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I've got a problem with two vectors A=(1,2,-3) and B=(2,-1,3), where I have to find the coordinates for a vector that is perpendicular to both A and B. I know I can use the cross product method for doing this, but without using this, how would one go about finding the solution?

I've tried using the idea that $A\cdot N = 0$ if $N$ is perpendicular to $A$ as a means for doing this, but I get the following:

$$A\cdot N = 0$$ $$B\cdot N = 0$$

...and as far as I can tell, I cannot do anything else. These are just the required final properties for the vectors to be orthogonal.

My approach is to use some variables N=(x,y,z), to get:

$$A\cdot N = x+2y-3z = 0$$ $$B\cdot N = 2x-y+3z = 0$$

...and then know that the line where the resulting planes intersect is the perpendicular vector, so this means these two equations must be in balance:

$$x+2y-3z = 2x-y+3z$$

Therefore,

$$-x+3y-6z = 0$$

...however, this just produces another plane that intersects along the same line, which is the same for further subtracting or adding any of these subtracted or added to each other, so for example, this holds true with the following plane as well:

$$3x+y = 0$$

From here, I could plug and chug to eliminate variables and then find a value for x, y, and z that satisfy these equations, but I am curious if there is another less brutal approach for this, without resorting to cross product (or is the cross product indeed the only alternative approach)?

This question stems from me observing the finesse of properties for showing orthogonal and parallel vectors, which just involve taking dot products and/or subtracting a vector located at a point and finding a projection along it using ratio of dot products, etc. These approaches are very clean, and thats what I'm looking for here, if it exists.

Even if there is a no basic formula (besides cross product) or simple method for finding this, I'd be satisfied with any approach that simplifies the use of elimination and plugging and chugging.

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The equations you have, which are basically $$ \begin{pmatrix} A^T \\ B^T \end{pmatrix} N = 0, $$ really are the most general conditions for a perpendicular vector (and in more than three dimensions, this is basically all you can say). So you're looking for the kernel of the matrix $\begin{pmatrix} A^T \\ B^T \end{pmatrix}$. Since the kernel is a subspace, any vector will do.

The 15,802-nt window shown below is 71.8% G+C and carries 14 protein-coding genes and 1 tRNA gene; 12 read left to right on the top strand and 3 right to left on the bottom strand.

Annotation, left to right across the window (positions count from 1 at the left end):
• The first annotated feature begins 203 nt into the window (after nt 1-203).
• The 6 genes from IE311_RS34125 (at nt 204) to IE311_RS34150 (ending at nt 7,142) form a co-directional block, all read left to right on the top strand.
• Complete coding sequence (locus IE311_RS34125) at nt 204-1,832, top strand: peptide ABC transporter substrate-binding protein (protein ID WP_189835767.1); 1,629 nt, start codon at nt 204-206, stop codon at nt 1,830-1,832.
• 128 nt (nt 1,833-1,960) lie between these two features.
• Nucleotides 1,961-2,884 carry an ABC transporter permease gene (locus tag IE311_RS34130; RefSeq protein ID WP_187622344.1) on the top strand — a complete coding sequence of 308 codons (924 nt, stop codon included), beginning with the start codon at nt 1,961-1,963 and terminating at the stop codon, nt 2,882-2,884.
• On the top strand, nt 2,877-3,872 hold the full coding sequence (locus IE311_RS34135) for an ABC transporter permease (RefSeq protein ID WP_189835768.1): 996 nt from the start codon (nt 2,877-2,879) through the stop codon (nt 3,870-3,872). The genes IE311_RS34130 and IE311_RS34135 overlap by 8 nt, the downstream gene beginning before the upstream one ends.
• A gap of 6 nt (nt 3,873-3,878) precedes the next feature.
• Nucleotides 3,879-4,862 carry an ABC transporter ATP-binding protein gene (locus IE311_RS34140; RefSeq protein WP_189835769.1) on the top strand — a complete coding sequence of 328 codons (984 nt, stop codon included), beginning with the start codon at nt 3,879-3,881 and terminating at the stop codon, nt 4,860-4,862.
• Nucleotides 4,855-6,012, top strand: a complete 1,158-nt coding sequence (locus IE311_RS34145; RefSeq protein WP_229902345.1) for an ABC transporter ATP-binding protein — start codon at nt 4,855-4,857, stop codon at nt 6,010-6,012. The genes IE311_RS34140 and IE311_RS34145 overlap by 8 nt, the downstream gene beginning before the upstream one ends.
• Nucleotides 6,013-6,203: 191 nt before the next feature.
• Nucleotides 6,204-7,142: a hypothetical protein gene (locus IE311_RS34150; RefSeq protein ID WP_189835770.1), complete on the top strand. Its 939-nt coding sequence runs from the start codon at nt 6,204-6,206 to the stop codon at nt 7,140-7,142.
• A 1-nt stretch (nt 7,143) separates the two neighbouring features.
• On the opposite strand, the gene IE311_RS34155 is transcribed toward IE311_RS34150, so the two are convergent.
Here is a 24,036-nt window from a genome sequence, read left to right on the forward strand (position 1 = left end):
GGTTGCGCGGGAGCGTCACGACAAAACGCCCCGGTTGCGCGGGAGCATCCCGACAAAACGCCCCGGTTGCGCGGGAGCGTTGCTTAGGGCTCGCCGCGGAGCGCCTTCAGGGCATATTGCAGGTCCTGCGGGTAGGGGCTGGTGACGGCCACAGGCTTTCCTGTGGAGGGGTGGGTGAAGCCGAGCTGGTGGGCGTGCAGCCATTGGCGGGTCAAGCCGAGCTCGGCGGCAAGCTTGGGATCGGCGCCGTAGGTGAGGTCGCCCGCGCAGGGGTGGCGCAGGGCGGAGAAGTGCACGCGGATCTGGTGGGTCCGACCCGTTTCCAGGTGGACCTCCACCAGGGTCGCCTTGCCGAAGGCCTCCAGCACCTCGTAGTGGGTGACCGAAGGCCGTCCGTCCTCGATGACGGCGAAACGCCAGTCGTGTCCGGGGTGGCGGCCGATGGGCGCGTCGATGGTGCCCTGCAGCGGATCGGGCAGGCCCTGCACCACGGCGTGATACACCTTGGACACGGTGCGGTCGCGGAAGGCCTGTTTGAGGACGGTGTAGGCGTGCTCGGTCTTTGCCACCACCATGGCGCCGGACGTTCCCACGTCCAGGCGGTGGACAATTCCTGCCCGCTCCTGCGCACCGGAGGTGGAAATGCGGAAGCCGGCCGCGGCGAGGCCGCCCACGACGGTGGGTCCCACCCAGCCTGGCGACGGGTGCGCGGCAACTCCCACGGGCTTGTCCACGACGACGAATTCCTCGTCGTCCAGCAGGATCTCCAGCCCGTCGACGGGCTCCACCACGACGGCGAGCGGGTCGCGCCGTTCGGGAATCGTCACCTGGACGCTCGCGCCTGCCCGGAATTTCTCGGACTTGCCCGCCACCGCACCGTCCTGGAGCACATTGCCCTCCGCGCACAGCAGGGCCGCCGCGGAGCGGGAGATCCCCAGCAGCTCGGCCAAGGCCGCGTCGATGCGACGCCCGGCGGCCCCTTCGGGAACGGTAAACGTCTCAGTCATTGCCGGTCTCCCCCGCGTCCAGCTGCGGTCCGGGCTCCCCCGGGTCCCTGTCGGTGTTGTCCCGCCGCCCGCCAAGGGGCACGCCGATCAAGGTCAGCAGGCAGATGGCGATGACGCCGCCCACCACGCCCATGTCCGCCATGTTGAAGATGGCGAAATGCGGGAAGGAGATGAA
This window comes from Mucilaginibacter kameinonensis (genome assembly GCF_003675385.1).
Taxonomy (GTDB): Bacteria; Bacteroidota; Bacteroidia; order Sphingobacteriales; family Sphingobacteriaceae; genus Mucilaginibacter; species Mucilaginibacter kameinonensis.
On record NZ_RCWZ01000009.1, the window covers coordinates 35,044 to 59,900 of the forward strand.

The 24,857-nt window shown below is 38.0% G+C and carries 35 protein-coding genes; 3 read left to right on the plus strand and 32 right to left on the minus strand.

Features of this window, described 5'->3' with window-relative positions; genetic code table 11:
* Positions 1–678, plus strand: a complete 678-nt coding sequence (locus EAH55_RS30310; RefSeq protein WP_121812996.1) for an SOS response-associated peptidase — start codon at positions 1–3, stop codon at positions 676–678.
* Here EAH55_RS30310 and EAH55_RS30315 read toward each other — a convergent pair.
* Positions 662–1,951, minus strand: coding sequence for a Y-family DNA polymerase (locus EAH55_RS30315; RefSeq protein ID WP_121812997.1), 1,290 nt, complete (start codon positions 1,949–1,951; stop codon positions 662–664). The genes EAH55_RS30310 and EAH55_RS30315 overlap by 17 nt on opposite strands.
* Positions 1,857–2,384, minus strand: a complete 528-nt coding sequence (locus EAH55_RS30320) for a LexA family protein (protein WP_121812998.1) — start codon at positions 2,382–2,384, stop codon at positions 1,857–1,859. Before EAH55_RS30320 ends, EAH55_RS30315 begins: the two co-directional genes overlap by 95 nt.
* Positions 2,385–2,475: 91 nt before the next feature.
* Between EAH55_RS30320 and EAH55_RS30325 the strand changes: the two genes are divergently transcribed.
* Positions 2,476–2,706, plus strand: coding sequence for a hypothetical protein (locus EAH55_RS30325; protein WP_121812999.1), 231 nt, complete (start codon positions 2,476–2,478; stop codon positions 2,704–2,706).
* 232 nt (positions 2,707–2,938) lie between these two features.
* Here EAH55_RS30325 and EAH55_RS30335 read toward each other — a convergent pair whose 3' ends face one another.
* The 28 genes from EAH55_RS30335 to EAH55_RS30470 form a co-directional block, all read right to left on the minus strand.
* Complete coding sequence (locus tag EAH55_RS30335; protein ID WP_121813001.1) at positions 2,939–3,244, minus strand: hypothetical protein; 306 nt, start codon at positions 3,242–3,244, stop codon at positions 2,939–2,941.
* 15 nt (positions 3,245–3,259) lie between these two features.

The "canonical" way to find such a vector is probably to use something like Gram-Schmitt: take a vector $N_0$ not in the span of $\{A,B\}$ (i.e. linearly independent). Also, wlog $A \cdot B=0$, else take $$ B' = B-\frac{B \cdot A}{\lVert A \rVert^2}A: $$ note that $B' \cdot A = B \cdot A - (B \cdot A)(A \cdot A)/\lVert A \rVert^2 =0$.

Then if we take $$ 0 \neq N' := N_0-\frac{N_0 \cdot A}{\lVert A \rVert^2}A-\frac{N_0 \cdot B'}{\lVert B' \rVert^2}B', $$ we have $$ N' \cdot A = N_0 \cdot A -\frac{N_0 \cdot A}{\lVert A \rVert^2}A \cdot A -0=0 $$ and $$ N' \cdot B' = N_0 \cdot B' -0 -\frac{N_0 \cdot B'}{\lVert B' \rVert^2}B' =0. $$

On the other hand, you may wish to look up the wedge product, the Hodge dual and bivectors.

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  • $\begingroup$ I think you wanted $N_0$ to be outside the span of $A$ and $B$, right? In general, $(A+B)\cdot A \neq \|A+B\| \|A\|$, but $A+B$ is not what you want. $\endgroup$ – David K Apr 12 '15 at 13:38
  • $\begingroup$ @DavidK Yes, bit of unjustified streamlining there... I'll fix it. $\endgroup$ – Chappers Apr 12 '15 at 14:32
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I don't know what you are asking for. If you wish to find a perpendicular vector there are many ways to do that. If it is not a vector you want but a magnitude there are faster ways to go about that.

make a matrix with your vectors then multiply   
    1 2 -3  * x          
    2 -1 3    y     = 0  leading to an augmented matrix  1 2 -3|0   
              z                                          2 -1 3|0  

Use Gauss: R2-2*R1 ; R1+R2(2/5) ;   R2/-5    
1 2 -3  |0                
0 -5 -3 |0             

1 0 -6/5 |0  
0 1 3/5  |0   

solve for variables x=6/5z y=-3/5z were z can be any real number.Any vector in this plane is normal.

for the magnitudes of cross products think about finding the area of a parallelogram. If you want to use dot product sqrt(|a|^2*|b|^2-(ab)^2) you can get this with Gram, Lagrange, or with |a||b|sin(theta) Pythagorean

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if you row reduce $$\pmatrix{1&2&-3\\2&-1&3} \to \pmatrix{1&0&0.6\\0&1&-1.8}$$ we have a free variable $z.$ setting $z = 5,$ we get $y = 9, x = -3.$ therefore any multiple of $$\pmatrix{-3\\9\\5} \perp span\{\pmatrix{1\\2\\-3}, \pmatrix{2\\-1\\3}\}$$

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